The four-speed Getrag gearbox doesn’t like to be rushed, but it is difficult to make a hash of changes (a five-speed unit was also available).
In town, the engine proves smooth and tractable but a bit gutless in the lower reaches.
Once the road and conditions permit, however, it will rocket past 60mph before you have changed up from second to third.
There isn’t, though, the harum-scarum turbo blitz you might expect.
The BMW isn’t unruly, but you’re aware of the turbo spooling up, particularly as you nudge 4000rpm and it keeps pulling.
That said, back off, and with the throttle closed for a few seconds but with the engine still above this magic figure, there is a pronounced hesitancy – lag – before it picks up from where it left off.
Once it does, the proceeding surge isn’t violent – it has ‘only’ 170bhp, let’s not forget.
Just don’t expect the sort of all-or-nothing, to-infinity-and-beyond shenanigans of most early turbo cars.
This car does have personality. It makes you smile, but what impresses most is the fact that it still feels fast.
Sure, there are umpteen latter-day hatchbacks that would thrash it, but here you are not desensitised from what is happening.
The most impressive part is the car’s smooth top-end acceleration; it isn’t buzzy, and there’s a lack of fuss at high-ish cruising speeds.
The worm-and-roller steering resolutely chains it to ye olden times, but it has sufficient feel when it matters.
The BMW also corners much as you remember, feeling stable under braking with a slight tendency to tuck into bends if power is reduced.
Read any contemporary report and they are full of stories of derring-do and driving the turbo on its lock-stops.
Somewhere south of ten-tenths, and in the here and now, we didn’t get to find out.
The steering is relatively heavy, and you need to dutifully build the boost in second gear and power out of a tight second-gear corner to get so much as a chirrup out of the rear tyres.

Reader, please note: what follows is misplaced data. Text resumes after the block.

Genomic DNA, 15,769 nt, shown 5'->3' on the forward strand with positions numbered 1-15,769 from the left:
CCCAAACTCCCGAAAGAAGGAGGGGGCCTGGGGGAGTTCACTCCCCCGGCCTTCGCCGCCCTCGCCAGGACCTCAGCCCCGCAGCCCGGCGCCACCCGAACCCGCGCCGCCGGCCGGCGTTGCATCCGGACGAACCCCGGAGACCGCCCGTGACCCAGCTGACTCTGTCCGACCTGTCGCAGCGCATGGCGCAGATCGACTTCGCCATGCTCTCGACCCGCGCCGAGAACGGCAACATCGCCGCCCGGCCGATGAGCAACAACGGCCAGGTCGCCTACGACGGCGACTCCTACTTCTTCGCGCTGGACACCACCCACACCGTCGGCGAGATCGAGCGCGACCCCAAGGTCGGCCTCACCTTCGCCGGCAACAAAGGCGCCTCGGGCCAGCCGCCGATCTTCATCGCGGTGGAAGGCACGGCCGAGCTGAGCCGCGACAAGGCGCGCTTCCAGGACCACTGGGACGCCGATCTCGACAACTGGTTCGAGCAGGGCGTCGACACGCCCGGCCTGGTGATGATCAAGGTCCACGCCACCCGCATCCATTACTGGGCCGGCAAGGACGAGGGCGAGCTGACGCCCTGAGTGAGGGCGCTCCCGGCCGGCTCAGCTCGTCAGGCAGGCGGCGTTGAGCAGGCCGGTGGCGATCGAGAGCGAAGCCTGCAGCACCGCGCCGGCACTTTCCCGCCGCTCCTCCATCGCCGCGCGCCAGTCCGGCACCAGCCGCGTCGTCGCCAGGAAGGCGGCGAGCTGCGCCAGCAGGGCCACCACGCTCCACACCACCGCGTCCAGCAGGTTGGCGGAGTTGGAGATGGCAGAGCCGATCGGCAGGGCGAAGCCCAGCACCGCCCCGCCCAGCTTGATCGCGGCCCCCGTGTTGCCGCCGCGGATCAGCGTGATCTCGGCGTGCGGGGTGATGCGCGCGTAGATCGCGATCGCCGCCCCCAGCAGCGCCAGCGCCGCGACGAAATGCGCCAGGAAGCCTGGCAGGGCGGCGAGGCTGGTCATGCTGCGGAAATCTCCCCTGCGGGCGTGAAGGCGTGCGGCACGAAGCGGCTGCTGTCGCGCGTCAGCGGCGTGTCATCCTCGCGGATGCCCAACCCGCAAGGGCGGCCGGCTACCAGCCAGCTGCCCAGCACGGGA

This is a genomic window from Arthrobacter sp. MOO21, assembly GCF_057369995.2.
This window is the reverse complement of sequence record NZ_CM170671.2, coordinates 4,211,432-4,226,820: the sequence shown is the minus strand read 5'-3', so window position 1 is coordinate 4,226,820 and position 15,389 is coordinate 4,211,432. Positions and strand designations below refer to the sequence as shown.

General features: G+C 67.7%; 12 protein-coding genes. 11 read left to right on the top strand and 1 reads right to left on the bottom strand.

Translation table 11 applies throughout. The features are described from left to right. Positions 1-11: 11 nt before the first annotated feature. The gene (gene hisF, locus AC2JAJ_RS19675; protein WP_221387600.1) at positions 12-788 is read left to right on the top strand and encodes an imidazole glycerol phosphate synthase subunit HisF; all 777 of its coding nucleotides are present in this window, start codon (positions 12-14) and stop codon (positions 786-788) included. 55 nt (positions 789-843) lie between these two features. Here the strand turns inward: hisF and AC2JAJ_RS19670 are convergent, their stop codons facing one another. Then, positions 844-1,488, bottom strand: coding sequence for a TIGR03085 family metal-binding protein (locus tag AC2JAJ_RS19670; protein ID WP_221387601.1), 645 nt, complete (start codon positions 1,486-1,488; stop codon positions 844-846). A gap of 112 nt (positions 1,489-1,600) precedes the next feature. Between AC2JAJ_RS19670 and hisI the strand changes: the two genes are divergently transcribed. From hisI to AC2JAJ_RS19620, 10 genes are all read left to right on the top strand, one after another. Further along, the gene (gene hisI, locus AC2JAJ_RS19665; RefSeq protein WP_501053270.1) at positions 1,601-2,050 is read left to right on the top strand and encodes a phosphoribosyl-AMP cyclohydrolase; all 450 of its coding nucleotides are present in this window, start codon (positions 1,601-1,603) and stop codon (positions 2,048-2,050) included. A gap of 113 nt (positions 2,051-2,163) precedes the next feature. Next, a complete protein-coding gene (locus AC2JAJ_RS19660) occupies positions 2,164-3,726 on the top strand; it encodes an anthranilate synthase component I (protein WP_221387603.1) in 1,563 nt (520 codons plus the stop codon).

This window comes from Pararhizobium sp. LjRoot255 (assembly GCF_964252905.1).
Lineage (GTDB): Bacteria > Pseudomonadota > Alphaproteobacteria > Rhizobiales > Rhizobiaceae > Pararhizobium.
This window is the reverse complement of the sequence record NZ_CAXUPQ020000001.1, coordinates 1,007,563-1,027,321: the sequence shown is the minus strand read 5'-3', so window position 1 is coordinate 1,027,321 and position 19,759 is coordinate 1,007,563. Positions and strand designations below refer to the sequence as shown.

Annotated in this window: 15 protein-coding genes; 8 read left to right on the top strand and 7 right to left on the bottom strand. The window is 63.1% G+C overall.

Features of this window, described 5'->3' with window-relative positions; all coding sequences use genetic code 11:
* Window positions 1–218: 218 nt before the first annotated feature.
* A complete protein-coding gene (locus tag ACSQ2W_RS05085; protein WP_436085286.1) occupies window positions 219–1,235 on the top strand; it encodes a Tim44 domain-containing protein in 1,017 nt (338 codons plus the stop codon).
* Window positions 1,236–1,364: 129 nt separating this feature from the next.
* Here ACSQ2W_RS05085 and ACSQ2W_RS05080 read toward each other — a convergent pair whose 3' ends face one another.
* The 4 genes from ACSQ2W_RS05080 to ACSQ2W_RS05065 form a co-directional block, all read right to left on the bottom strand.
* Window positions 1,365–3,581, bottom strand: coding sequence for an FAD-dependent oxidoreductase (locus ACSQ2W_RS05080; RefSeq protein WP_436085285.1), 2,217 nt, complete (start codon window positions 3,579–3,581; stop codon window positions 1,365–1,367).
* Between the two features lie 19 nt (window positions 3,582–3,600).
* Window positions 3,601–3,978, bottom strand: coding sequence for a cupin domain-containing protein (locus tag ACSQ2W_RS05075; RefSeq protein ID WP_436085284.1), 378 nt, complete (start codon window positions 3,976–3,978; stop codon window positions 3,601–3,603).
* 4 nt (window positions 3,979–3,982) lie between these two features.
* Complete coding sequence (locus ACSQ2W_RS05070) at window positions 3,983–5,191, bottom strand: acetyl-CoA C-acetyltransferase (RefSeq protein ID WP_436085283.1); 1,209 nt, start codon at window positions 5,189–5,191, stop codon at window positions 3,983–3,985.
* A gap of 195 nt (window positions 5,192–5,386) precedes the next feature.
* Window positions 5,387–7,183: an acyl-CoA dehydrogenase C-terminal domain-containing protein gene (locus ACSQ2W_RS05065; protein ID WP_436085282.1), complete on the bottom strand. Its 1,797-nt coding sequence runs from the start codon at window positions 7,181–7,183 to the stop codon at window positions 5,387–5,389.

The lack of drama could, however, be down to the paucity of talent on the part of the driver.
Either way, the ’02 feels nicely balanced and faithful with it.
The turbocharger also renders the BMW well-suited to motorway cruising, and it is good-natured at 70mph in top. You can hold a conversation.
On the debit side, the ride is on the firm side of unyielding, which rather goes with the territory, but it is still miles better than many recent sports saloons, for which meaningful suspension travel is apparently an optional extra.
The disc/drum brakes work well, too, with excellent pedal feel.
Even this, the briefest of catch-ups, serves as a reminder of how the 2002 turbo is a born entertainer, but one that isn’t overpowering.
You don’t need to stay on top of it all the time; you can relax.
It has a few rough edges, but it is hard not to emerge smitten by what constitutes a rare failure in the Munich marque’s canon.
That said, failure is a relative term.
The turbo succeeded on its own merits, but the timing of its arrival was comically awful.
You could also argue the world was perhaps not ready for a 2002 that cost almost twice as much as a tii.
What is telling is that, with the 3 Series due to arrive in 1975, the ’02 in its many flavours was already on its way out.
The turbo represented one final roll-out party favour. It just goes to show that glowing embers burn hottest.
Images: Bernardo Lucio
BMW 2002 turbo
- Sold/number built 1973-’74/1672
- Construction steel monocoque
- Engine iron-block, alloy-head, sohc 1990cc ‘four’, with KKK turbocharger and Kugelfischer mechanical fuel injection
- Max power 170bhp @ 5800rpm
- Max torque 178lb ft @ 4000rpm
- Transmission four/five-speed manual, RWD
- Suspension independent, at front by MacPherson struts rear semi-trailing arms, coils, telescopic dampers; anti-roll bar f/r
- Steering worm and roller
- Brakes discs front, drums rear, with servo
- Length 13ft 10in (4219mm)
- Width 5ft 6¾in (1621mm)
- Height 4ft 7½in (1410mm)
- Wheelbase 8ft 2½in (2499mm)
- Weight 2380lb (1034kg)
- 0-60mph 7.5 secs
- Top speed 131mph
- Mpg 19.5
- Price new DM18,720
- Price now £75-150,000*
*Prices correct at date of original publication